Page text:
In many SF stories (or fantasy if you replace science with magic), there is one technology that is hyper advanced in one specific field, like robotics in Real Humans or in Extant, but almost nothing else in the world has advanced beyond what we know today.

However, robotics (like most advanced science fields) is a highly pluridisciplinary field of study, from mechanical engineering to energy production and storage, to ethics, to artificial intelligence, to human biology (bionics), to human psychology (social robotics)...

What could lead a society as the one on earth today to focus so much on one specific thing ? (like building human-like androids) without the technology ever branching out to other applications (improving transportation, treating mental disorders, developing communications, better health system and whatnot).


5 Answers 5


Investment will go where the money is. How much is invested to fight disease like Ebola compared to the new almighty iphone 6. The world is at stake here.

Money and the need for a specific resource will push people toward one project. Our dependency on oil made us neglect other sources of energy. This is partly because of the strong corporatism and the powerful lobbies. In sci-fi it's common to see a world rules by the mega corporations. I don't believe this will happen but if it does, let's just say that the companies and the governments don't have the same goals. Corporation goals might not look very rational form the point of view of a nation.

And as bowlturner, if mankind face a dire threat they will need to invest most if not all of their resources. Maybe the threat is the climate changes, warfare, an evolved and aggressive alien specie.

That being said, I'm not sure it's possible to go narrow as having progress in just one field.


Generally I would say an extreme event/push on the society. We come upon a problem that requires all of our focus, say knowing that in 3 years a planet killing asteroid has a %90 chance of plowing into the earth. We would focus all of our energies into finding a way to preserve as much of the earth as possible and find a way to prevent the disaster.

We might actually design a generational starship with artificial gravity or make an 'anti-gravity' beam to push the asteroid out of our path. We would likely have a huge jump in one direction like that, but after the danger has passed and we start to feel safe other uses for the technology would begin to seep out into the market for other purposes. Unless of course governments or powerful businesses keep a tight lock on it all for 'national security' or 'protecting profit margins'.

  • $\begingroup$ A generational starship, based on something similar to what we have on Earth today, would be incredibly multidisciplinary. You'd probably see work into self-sustained isolated environments and habitats, computer AI and hardware, protection against both micrometeors and radiation, and figuring out just how the h* you are going to get any significant number of people even into Earth orbit. And it might be a good idea to have some idea where you would be headed, and what you do when you get there. All this just to name a few things that would be needed to pull something like that off. $\endgroup$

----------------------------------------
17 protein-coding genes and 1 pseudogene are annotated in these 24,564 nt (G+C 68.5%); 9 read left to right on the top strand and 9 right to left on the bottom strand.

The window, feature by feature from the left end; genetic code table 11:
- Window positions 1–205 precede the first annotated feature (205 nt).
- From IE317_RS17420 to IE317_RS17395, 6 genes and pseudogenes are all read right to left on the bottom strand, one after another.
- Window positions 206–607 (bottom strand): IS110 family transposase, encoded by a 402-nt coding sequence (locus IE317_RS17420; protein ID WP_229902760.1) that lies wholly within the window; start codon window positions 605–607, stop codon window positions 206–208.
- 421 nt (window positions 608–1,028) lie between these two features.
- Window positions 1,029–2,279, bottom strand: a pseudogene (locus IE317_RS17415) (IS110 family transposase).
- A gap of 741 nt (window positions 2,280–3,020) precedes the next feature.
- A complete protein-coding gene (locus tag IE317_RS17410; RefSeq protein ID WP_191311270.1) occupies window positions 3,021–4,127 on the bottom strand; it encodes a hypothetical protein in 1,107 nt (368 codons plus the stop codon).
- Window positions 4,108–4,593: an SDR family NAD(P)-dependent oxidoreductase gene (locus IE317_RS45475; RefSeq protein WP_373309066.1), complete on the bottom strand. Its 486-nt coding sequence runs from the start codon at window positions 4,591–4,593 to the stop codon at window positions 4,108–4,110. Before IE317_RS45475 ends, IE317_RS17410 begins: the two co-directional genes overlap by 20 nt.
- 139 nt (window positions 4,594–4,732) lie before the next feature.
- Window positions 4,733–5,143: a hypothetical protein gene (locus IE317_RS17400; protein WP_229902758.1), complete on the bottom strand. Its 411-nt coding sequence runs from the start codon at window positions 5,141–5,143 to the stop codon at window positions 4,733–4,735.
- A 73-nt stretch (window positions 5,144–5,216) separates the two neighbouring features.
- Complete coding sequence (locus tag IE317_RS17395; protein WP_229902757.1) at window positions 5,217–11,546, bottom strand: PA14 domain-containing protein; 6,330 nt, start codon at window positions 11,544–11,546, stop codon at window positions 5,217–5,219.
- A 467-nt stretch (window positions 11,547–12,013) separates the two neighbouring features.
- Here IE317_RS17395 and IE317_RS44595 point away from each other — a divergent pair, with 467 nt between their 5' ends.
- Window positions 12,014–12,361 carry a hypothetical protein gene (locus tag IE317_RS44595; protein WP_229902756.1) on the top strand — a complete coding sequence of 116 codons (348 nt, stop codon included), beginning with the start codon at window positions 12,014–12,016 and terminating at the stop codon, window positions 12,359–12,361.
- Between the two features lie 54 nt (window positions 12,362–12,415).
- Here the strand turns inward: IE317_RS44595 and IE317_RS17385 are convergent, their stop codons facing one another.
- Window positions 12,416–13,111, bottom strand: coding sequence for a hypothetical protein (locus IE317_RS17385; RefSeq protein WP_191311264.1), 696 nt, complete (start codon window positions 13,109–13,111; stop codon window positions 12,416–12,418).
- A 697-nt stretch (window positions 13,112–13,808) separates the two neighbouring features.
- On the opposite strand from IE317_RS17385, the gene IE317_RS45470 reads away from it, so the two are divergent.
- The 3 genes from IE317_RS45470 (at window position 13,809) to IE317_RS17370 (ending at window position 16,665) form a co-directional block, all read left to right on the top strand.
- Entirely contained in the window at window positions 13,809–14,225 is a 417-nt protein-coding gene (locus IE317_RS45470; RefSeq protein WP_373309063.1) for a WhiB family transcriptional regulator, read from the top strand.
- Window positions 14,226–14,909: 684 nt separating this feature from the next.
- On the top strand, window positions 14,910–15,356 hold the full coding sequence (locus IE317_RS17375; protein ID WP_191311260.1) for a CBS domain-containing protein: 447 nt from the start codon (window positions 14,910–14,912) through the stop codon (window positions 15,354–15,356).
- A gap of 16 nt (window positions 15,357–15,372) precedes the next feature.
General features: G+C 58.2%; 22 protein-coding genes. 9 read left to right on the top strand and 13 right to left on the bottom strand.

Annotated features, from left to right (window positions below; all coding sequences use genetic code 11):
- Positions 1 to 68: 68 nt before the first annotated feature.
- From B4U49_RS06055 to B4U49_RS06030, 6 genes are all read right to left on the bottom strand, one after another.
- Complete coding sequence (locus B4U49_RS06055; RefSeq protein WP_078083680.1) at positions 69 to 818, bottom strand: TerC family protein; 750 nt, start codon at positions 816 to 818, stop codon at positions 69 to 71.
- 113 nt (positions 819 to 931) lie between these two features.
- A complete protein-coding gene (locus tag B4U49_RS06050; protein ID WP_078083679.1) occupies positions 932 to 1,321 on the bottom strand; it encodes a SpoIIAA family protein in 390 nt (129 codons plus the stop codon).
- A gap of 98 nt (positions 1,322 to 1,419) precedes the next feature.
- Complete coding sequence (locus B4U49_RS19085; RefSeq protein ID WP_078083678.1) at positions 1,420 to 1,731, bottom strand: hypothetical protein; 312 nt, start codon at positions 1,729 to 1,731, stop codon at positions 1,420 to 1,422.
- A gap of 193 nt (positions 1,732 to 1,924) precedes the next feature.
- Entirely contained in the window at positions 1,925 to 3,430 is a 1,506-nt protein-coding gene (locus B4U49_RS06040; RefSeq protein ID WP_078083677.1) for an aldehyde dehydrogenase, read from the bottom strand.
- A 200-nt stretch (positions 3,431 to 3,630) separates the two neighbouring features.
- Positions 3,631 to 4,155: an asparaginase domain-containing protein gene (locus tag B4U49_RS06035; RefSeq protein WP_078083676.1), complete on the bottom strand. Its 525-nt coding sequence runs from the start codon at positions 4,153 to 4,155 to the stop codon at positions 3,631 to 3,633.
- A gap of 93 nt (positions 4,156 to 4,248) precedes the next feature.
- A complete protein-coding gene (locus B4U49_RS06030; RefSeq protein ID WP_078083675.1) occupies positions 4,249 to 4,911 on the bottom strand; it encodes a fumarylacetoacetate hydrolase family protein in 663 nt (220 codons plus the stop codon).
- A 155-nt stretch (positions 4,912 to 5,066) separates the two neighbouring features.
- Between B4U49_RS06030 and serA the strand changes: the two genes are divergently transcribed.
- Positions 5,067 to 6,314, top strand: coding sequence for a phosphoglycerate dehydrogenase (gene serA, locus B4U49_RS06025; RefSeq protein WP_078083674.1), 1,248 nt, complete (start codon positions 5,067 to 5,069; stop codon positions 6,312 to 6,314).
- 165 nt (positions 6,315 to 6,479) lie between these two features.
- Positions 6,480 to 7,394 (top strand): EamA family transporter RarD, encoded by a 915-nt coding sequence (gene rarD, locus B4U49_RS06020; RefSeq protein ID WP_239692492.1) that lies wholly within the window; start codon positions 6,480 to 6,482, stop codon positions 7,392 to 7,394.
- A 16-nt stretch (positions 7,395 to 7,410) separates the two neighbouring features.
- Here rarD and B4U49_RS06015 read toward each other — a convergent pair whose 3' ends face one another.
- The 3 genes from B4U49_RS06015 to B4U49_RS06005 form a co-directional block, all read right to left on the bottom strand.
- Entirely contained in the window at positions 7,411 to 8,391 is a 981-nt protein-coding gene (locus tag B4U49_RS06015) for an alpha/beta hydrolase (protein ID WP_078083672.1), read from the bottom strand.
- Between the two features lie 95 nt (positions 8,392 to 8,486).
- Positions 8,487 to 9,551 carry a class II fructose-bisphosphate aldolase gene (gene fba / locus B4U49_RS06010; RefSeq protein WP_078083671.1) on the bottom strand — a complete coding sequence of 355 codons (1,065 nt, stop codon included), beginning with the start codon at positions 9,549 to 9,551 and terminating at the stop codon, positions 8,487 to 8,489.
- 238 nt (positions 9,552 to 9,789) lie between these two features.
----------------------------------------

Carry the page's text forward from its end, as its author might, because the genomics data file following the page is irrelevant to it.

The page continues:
– user
    Sep 22, 2014 at 21:26
  • $\begingroup$ yep, maybe that one wasn't the best example, but the 'anti-gravity' gun would more than likely fall into it. $\endgroup$
    – bowlturner
    Sep 23, 2014 at 2:17

I suspect most stories focus on only one form of hyper-technology simply to examine it's specific impacts without having to worry about a more complex picture.

That said I have a couple suggestions why not this might happen, but does happen.

1) Not all things are equal:

Tasks by XKCD


2) Once you have a hammer...

With many technologies, if you develop one far enough the use of others can be diminished. For example, many individual tech markets like portable music players, camera's, watches and so on have all had hits due to the wide success of the smartphone.

Similarly if one has access to large numbers of semi-intelligent robots, what would be the point in continuing to develop 3d printing, self-driving cars, more labour efficient industry etc?


I'd say that a sudden abundance of easily available food and energy would lead society to a state of wandering. If at that moment a charismatic leader appears, he could bring all people onto one grand idea.


I think its best to understand why technologies are created. 3 main reasons, arguably 2

1.) Easy Access to Food (farming, cultivation, processing etc..) 2.) War- easier to kill others and take their food and resources

Arguably 3 3.) Laziness - ie making jobs we don't like doing easier

Focus on one of these things.

Example Food: Interstellar Movie- extra galactic travel in search of food because of the blight.

Example War: Live Die Repeat (day after tommorrow) movie- mechanized combat suits given to infantry to fight alien invaders and actually have a chance at killing them.

Example Lazy: as mentioned earlier the iPhone giving people immediate access to the internet and essentially computers in our pocket. But this can be further evaluated based on the invention of the internet which is a communication invention and used for purposes of war...

So the initial reason for inventions can have ripple effects on society technology later on which leads to this laziness.


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